Flow Conditioner Use and Applications

History of Flow Conditioners and Straightening Vanes

Flow conditioners first began use in the 1940’s as it became more apparent from laboratory testing that the impact on the flow profile from piping located upstream of the DP meter had a significant impact on the accuracy of the installed meter.  In the early 1900’s the testing facilities (principally Alden Research Laboratory, Holden, MA) had limited line size capabilities and space to model the actual field piping. This made it difficult for the discharge coefficient assigned to the calibrated meter to properly reflect the piping into which it would be installed.

Flow Conditioner Application & Design

The principal use of a flow conditioner is to improve the flow profile of whatever is being measured as it approaches the flow meter.  One of the most important elements of designing a successful flow meter installation is consideration of what the upstream piping impact is on the flow profile; for example, we know from years of research that a 90-degree elbow produces a non-uniform velocity profile as flow exits the elbow.  If there is not adequate space between the discharge of the elbow and the location of the flow meter, significant errors can result.  By inserting a flow conditioner on the discharge side of the elbow, the conditioner “converts” the non-uniform profile into one which either does not impact the accuracy of the flow meter, or lowers the impact on the meter.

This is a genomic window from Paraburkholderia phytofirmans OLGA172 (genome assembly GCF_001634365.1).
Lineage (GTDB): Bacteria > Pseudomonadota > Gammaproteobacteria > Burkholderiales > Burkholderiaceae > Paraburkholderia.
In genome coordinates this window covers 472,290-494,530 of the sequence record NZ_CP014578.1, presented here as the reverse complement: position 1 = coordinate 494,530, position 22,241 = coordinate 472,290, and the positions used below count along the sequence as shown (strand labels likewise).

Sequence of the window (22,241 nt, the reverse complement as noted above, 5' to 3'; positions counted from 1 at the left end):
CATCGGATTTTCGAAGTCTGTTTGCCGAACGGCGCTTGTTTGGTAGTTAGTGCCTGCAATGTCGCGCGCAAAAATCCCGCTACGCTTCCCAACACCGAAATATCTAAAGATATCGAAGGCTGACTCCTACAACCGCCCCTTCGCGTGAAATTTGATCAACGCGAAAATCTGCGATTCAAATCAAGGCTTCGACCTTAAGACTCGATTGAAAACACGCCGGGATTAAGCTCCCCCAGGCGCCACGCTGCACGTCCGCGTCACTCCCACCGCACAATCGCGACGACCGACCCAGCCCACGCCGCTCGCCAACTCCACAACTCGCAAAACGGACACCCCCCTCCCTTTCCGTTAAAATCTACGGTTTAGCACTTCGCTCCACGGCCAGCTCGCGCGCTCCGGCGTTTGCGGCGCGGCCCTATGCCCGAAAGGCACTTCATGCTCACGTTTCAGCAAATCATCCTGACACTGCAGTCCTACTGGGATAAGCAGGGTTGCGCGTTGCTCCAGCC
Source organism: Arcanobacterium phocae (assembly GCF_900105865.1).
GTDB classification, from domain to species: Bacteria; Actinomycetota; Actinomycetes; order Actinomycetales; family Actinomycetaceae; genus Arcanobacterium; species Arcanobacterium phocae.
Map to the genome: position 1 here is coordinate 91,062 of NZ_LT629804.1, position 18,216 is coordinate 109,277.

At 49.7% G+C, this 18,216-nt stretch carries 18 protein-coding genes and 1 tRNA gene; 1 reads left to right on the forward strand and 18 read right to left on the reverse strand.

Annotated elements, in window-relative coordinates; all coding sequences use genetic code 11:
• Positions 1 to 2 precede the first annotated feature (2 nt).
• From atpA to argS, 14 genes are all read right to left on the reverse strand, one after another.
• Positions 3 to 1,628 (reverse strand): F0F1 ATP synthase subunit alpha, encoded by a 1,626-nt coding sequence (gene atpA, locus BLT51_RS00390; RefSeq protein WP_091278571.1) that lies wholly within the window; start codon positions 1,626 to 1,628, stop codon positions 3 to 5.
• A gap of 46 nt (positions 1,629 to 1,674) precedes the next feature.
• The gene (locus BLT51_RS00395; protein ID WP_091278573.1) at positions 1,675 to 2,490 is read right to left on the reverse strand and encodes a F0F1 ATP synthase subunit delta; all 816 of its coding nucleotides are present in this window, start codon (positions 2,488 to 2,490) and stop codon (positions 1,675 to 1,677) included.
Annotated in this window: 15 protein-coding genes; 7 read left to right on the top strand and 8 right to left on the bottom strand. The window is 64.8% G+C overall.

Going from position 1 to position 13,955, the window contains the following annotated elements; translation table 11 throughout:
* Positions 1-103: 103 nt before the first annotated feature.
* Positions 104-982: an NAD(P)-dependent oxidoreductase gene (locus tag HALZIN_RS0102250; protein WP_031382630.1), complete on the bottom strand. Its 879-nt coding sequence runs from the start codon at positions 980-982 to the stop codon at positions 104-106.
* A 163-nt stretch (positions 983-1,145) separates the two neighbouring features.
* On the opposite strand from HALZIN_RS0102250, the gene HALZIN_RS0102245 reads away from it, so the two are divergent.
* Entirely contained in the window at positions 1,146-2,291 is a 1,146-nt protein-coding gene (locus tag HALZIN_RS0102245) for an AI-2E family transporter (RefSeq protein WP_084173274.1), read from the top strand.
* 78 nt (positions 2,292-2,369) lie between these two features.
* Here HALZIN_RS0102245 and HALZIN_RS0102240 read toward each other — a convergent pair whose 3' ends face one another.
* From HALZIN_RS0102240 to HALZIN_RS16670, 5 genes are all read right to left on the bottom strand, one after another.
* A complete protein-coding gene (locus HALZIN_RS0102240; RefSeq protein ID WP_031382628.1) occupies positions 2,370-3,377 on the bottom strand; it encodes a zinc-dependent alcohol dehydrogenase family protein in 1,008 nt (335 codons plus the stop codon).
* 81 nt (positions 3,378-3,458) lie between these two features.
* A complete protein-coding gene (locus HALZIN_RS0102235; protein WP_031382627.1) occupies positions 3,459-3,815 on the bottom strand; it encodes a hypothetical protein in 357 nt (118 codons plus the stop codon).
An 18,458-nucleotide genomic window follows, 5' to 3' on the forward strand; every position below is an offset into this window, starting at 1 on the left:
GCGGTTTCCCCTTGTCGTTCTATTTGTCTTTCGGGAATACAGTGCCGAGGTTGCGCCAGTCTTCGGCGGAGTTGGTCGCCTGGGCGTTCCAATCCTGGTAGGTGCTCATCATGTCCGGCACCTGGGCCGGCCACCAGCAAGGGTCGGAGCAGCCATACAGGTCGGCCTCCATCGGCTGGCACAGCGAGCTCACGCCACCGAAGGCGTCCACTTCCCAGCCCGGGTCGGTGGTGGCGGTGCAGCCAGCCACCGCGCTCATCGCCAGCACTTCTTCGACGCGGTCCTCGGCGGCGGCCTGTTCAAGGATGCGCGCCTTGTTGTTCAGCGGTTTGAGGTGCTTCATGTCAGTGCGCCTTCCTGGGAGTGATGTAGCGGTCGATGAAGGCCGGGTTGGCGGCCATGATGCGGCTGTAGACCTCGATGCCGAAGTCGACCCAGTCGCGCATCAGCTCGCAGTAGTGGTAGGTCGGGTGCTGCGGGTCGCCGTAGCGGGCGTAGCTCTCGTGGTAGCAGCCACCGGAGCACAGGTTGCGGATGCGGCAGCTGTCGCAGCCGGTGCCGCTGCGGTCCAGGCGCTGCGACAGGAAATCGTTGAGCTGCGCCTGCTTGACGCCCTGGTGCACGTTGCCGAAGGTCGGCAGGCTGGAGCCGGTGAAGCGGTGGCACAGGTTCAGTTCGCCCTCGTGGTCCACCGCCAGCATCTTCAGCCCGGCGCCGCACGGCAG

There are a number of flow straightener designs such as the honeycomb, tubular bundle, and straightening vane all of which are used for specific flow profile conditions.  Flow conditions refer to the flow velocity profile and irregularities in them, such as swirling flows and other disturbances to the otherwise blunt velocity profile which is ideally suited for accurate flow measurement.  One important aspect of the selection and application of the straightening device is that there is adequate space between the discharge of the straightening device and the downstream meter. If the space is too short, exchanging one set of velocity profile conditions for another one may not achieve the desired results.

The flow conditioner material can be whatever is suited for the application conditions. Typically, carbon steel or stainless steel is most suitable.

PFS Flow Conditioners

PFS has completed over 2,500 independent laboratory flow calibrations on both water and gas meters, many of which replicate or model the actual field piping conditions into which the meter will be installed. The benefit of this dataset is that the decision to use a flow conditioner/straightener can be more effectively and wisely determined. It is also used to:

  • Determine which type of conditioner will resolve the velocity profile situation
  • Determine the increase in energy consumption that will occur
  • Be sure that the overall system will operate properly
  • Design the flow meter to improve its installed accuracy with the upstream conditioner in place

PFS Flow Conditioners are designed and manufactured to meet temperature and pressure requirements based on customer specifications. These can be manufactured in Carbon Steel and Stainless Steel, depending upon the service. They can be furnished in the Multi Hole design or Tube Bundle design in virtually any size required. Other materials can be manufactured based on service requirements.

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